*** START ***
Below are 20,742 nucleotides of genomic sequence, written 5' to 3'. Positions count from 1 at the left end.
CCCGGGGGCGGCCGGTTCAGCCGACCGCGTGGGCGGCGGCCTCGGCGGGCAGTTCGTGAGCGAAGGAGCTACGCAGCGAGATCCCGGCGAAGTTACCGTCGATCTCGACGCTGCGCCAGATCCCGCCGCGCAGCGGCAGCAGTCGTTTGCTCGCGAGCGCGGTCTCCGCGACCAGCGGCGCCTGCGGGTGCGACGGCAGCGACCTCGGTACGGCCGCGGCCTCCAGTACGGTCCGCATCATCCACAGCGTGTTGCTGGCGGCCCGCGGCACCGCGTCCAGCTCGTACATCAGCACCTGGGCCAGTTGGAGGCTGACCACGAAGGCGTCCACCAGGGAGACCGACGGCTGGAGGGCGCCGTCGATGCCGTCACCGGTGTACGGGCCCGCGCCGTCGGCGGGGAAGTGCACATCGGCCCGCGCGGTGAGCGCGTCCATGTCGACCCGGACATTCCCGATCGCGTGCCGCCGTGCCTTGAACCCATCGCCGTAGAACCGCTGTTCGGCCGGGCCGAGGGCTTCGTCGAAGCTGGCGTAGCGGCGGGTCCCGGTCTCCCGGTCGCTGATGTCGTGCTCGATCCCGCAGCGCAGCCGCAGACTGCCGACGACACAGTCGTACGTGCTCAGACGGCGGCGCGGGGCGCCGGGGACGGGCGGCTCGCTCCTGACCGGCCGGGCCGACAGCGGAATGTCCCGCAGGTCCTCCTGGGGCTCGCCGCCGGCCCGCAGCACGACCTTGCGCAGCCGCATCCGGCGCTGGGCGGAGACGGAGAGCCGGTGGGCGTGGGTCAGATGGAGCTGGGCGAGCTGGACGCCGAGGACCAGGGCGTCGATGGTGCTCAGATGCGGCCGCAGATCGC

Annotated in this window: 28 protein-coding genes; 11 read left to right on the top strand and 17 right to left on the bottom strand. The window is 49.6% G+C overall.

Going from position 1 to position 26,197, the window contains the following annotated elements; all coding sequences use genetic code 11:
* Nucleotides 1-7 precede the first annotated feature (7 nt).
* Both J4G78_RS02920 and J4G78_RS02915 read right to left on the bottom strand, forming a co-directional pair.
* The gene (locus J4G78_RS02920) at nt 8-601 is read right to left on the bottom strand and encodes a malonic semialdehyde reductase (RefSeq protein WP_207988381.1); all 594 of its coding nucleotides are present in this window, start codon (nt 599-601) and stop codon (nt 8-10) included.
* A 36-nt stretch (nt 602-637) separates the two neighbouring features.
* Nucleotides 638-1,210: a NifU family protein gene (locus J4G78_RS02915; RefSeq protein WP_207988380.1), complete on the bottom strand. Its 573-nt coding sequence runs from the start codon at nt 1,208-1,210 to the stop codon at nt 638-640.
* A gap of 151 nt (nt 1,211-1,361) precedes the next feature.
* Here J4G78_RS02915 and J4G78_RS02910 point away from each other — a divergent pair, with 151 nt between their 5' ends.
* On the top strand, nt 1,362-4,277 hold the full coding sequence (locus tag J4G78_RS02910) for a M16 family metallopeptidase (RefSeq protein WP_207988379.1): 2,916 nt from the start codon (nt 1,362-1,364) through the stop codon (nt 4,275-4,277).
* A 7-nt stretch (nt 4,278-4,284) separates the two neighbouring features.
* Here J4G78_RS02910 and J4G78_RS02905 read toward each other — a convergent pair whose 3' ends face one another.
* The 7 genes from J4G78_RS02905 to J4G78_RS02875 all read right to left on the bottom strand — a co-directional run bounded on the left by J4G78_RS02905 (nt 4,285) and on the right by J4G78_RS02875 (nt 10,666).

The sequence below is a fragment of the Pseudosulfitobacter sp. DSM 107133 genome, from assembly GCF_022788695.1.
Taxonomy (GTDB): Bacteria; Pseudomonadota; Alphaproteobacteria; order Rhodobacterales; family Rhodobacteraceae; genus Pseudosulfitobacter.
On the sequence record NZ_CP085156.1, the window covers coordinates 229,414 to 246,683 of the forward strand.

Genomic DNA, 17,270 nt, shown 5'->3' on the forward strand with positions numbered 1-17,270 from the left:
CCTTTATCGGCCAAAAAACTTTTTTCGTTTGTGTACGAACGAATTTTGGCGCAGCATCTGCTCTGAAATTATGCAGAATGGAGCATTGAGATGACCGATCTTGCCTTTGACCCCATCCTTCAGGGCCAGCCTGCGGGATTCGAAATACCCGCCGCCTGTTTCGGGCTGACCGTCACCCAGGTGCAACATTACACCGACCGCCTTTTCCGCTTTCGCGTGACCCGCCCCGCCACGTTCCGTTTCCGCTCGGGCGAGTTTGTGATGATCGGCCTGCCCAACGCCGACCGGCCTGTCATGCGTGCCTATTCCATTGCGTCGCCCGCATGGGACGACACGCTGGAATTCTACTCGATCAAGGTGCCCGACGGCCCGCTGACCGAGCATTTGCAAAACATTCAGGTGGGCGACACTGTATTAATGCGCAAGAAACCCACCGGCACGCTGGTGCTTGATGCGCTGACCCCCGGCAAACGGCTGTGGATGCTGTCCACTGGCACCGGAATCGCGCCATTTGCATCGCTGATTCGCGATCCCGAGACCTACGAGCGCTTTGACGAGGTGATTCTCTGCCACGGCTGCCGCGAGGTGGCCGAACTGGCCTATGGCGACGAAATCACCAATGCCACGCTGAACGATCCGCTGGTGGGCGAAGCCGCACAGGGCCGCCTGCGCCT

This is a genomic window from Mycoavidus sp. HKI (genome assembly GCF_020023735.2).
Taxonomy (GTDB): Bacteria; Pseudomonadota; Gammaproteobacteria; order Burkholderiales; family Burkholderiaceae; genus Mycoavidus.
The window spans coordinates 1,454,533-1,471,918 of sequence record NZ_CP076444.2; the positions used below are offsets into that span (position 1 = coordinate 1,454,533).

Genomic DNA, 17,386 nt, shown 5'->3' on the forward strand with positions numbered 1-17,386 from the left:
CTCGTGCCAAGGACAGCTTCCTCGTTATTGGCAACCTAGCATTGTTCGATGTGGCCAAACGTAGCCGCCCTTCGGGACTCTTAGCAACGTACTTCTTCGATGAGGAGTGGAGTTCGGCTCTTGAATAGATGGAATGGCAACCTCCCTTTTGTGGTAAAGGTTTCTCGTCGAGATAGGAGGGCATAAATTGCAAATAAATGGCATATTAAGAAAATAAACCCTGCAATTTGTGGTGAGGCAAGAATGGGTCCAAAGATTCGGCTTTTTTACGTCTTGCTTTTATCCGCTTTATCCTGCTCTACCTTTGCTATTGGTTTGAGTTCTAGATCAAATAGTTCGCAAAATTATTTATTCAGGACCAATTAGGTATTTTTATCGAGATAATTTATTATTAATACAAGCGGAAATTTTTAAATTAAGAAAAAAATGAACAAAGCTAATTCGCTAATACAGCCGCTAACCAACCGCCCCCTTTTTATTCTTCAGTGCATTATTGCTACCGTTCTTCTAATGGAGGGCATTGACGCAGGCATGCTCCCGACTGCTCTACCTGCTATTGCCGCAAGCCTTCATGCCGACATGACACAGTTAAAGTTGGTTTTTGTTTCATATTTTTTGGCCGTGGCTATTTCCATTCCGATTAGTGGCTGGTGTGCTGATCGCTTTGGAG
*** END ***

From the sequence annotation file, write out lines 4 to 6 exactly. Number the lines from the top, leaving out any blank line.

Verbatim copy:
Going from position 1 to position 26,197, the window contains the following annotated elements; all coding sequences use genetic code 11:
* Nucleotides 1-7 precede the first annotated feature (7 nt).
* Both J4G78_RS02920 and J4G78_RS02915 read right to left on the bottom strand, forming a co-directional pair.